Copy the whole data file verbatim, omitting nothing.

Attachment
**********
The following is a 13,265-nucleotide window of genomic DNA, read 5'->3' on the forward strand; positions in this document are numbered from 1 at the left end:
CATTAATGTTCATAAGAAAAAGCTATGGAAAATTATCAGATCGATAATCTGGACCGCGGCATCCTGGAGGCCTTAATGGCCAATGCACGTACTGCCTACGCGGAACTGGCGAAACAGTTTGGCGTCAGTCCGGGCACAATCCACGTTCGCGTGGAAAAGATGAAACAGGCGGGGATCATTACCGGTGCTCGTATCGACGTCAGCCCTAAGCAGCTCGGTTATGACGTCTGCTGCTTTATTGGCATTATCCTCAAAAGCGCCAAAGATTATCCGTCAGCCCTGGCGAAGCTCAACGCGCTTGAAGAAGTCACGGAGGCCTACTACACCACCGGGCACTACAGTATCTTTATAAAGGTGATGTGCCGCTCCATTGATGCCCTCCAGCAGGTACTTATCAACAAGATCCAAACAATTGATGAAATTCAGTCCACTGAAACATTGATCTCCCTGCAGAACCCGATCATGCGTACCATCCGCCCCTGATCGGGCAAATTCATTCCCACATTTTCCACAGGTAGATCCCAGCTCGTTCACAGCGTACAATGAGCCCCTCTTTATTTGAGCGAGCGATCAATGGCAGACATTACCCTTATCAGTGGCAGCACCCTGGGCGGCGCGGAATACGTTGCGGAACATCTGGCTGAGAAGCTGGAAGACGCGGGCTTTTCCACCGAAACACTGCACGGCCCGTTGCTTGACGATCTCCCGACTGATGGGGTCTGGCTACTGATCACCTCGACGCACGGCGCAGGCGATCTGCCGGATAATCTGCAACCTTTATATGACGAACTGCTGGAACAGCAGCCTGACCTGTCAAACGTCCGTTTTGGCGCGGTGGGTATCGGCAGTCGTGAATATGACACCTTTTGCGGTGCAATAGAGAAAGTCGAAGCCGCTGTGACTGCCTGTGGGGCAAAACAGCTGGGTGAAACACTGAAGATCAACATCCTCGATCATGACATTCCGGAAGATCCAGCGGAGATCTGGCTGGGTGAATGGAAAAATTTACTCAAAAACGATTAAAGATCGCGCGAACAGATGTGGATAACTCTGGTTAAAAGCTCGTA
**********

The following is a 13,265-nucleotide window of genomic DNA, read 5'->3' on the forward strand; positions in this document are numbered from 1 at the left end:
CATTAATGTTCATAAGAAAAAGCTATGGAAAATTATCAGATCGATAATCTGGACCGCGGCATCCTGGAGGCCTTAATGGCCAATGCACGTACTGCCTACGCGGAACTGGCGAAACAGTTTGGCGTCAGTCCGGGCACAATCCACGTTCGCGTGGAAAAGATGAAACAGGCGGGGATCATTACCGGTGCTCGTATCGACGTCAGCCCTAAGCAGCTCGGTTATGACGTCTGCTGCTTTATTGGCATTATCCTCAAAAGCGCCAAAGATTATCCGTCAGCCCTGGCGAAGCTCAACGCGCTTGAAGAAGTCACGGAGGCCTACTACACCACCGGGCACTACAGTATCTTTATAAAGGTGATGTGCCGCTCCATTGATGCCCTCCAGCAGGTACTTATCAACAAGATCCAAACAATTGATGAAATTCAGTCCACTGAAACATTGATCTCCCTGCAGAACCCGATCATGCGTACCATCCGCCCCTGATCGGGCAAATTCATTCCCACATTTTCCACAGGTAGATCCCAGCTCGTTCACAGCGTACAATGAGCCCCTCTTTATTTGAGCGAGCGATCAATGGCAGACATTACCCTTATCAGTGGCAGCACCCTGGGCGGCGCGGAATACGTTGCGGAACATCTGGCTGAGAAGCTGGAAGACGCGGGCTTTTCCACCGAAACACTGCACGGCCCGTTGCTTGACGATCTCCCGACTGATGGGGTCTGGCTACTGATCACCTCGACGCACGGCGCAGGCGATCTGCCGGATAATCTGCAACCTTTATATGACGAACTGCTGGAACAGCAGCCTGACCTGTCAAACGTCCGTTTTGGCGCGGTGGGTATCGGCAGTCGTGAATATGACACCTTTTGCGGTGCAATAGAGAAAGTCGAAGCCGCTGTGACTGCCTGTGGGGCAAAACAGCTGGGTGAAACACTGAAGATCAACATCCTCGATCATGACATTCCGGAAGATCCAGCGGAGATCTGGCTGGGTGAATGGAAAAATTTACTCAAAAACGATTAAAGATCGCGCGAACAGATGTGGATAACTCTGGTTAAAAGCTCGTA